Musicians Can Press UMG for Ringtone Money

     (CN) – A federal judge rejected Universal Music Group’s attempt to toss a class action over ringtone royalties allegedly owed to musicians led by the late “Superfreak” star Rick James and heavy metal star Rob Zombie.
     James’ estate sued UMG Recordings on behalf of other similarly situated recording artists and music producers.
     The complaint in California’s Northern District Court claims Universal improperly characterized the agreements to sell ringtones as “resale” agreements, rather than license agreements.
     The resale agreements “entitle the recording artists and music producers to a much smaller percentage of the income derived therefrom than does the income derived from a license agreement,” the complaint says.
     Universal moved to dismiss, claiming the plaintiffs are neither consumers nor competitors, and thus could not state a claim for unfair competition.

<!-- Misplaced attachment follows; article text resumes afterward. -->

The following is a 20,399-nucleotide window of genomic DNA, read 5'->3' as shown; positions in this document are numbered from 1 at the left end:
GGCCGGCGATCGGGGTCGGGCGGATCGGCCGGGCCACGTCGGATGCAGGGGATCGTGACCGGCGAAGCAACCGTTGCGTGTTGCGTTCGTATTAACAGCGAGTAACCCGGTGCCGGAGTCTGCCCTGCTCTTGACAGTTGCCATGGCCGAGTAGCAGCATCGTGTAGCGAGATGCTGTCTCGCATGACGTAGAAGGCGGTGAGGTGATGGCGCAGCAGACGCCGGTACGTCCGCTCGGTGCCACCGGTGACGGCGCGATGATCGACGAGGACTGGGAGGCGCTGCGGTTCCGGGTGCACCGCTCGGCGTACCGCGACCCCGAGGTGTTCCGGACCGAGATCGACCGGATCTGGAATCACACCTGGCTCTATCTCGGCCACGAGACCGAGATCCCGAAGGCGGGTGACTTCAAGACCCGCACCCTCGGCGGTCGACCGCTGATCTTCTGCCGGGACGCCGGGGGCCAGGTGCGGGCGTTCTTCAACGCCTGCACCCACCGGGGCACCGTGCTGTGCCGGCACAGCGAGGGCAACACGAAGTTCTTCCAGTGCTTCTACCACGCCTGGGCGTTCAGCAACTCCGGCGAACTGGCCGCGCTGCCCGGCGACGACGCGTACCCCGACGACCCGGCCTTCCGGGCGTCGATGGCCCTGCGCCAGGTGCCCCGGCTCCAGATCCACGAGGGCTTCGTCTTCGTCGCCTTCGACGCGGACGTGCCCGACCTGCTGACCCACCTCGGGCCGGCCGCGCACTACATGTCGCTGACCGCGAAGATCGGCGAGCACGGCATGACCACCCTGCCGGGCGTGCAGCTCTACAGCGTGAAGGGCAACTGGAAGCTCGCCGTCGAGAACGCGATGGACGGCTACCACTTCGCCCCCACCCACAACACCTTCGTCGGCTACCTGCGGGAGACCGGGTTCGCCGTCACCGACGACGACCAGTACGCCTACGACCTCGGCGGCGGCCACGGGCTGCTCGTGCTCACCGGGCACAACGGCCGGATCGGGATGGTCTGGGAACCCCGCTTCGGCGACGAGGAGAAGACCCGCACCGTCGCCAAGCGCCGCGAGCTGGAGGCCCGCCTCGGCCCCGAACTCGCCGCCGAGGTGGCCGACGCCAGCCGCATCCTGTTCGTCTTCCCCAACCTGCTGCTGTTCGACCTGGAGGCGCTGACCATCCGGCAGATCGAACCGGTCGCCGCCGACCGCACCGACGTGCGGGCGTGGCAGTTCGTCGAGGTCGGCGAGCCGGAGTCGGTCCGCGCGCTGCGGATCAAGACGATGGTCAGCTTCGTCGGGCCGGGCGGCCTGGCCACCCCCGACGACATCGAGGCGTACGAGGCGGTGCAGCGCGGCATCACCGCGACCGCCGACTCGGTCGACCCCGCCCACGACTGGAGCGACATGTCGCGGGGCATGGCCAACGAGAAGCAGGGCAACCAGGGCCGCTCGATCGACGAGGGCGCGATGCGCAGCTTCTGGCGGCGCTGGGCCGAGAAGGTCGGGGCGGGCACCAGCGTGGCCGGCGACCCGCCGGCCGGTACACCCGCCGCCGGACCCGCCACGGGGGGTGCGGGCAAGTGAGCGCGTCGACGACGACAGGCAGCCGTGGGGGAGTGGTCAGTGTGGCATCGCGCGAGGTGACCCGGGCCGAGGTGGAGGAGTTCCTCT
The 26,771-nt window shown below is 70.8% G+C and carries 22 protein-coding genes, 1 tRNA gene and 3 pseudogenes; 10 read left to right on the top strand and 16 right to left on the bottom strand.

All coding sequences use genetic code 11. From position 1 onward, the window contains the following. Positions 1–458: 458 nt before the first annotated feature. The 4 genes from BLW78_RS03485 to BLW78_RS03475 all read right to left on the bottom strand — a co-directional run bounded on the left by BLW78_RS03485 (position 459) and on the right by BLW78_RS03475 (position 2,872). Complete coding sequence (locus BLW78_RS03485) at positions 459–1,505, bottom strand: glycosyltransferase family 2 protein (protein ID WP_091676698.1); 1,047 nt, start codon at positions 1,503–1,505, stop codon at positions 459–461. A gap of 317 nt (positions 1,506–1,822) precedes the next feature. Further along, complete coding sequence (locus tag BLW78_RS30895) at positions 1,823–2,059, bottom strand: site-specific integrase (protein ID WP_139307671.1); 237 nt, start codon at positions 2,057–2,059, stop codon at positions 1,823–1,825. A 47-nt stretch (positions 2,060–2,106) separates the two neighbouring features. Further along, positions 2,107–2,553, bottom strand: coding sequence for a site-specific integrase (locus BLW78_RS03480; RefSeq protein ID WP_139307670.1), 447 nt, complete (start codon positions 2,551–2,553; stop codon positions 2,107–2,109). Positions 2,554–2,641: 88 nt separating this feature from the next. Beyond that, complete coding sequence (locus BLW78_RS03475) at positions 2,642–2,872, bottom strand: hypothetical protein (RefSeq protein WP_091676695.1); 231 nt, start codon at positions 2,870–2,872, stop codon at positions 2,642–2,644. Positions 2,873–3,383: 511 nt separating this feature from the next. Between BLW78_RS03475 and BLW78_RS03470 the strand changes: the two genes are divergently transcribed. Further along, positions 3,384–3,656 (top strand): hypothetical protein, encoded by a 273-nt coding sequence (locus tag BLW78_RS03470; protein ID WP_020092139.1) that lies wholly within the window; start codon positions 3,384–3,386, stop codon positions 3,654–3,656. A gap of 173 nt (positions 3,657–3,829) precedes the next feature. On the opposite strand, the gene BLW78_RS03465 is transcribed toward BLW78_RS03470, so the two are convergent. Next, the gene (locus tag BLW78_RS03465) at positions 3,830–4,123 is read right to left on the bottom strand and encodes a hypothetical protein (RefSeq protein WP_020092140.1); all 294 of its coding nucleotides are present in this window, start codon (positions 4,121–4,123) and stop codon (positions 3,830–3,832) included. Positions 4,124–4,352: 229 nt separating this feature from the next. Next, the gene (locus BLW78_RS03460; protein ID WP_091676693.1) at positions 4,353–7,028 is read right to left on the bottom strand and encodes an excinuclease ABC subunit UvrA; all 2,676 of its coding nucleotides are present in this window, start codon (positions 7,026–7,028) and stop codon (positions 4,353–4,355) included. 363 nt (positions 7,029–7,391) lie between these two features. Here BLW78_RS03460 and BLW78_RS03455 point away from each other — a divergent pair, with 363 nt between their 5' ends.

U.S. District Judge Susan Illston disagreed.
     “Plaintiffs have alleged more than just a breach of contract because the complaints allege that UMG engaged in a broad scheme to underpay numerous royalty participants, including formulating ‘an opaque and artificial method for accounting for and paying its royalty participants for income derived from such licenses,'” Illston wrote.
     In the same action, San Francisco rock band The Tubes filed a motion to intervene, alleging its claims are parallel to those of Rick James.
     Judge Illston agreed with UMG that intervention is not appropriate, and wrote that the plaintiffs can add The Tubes as class representatives in an amended complaint.
     The order also applies to a related lawsuit led by Rob Zombie, whose legal name is Robert Cummings. Their complaints rely on 9th Circuit precedent that found Universal Music Group’s Aftermath Records had underpaid on music download royalties to Eminem’s producers, a decision effectively affirmed by the Supreme Court, which refused to let the label appeal.

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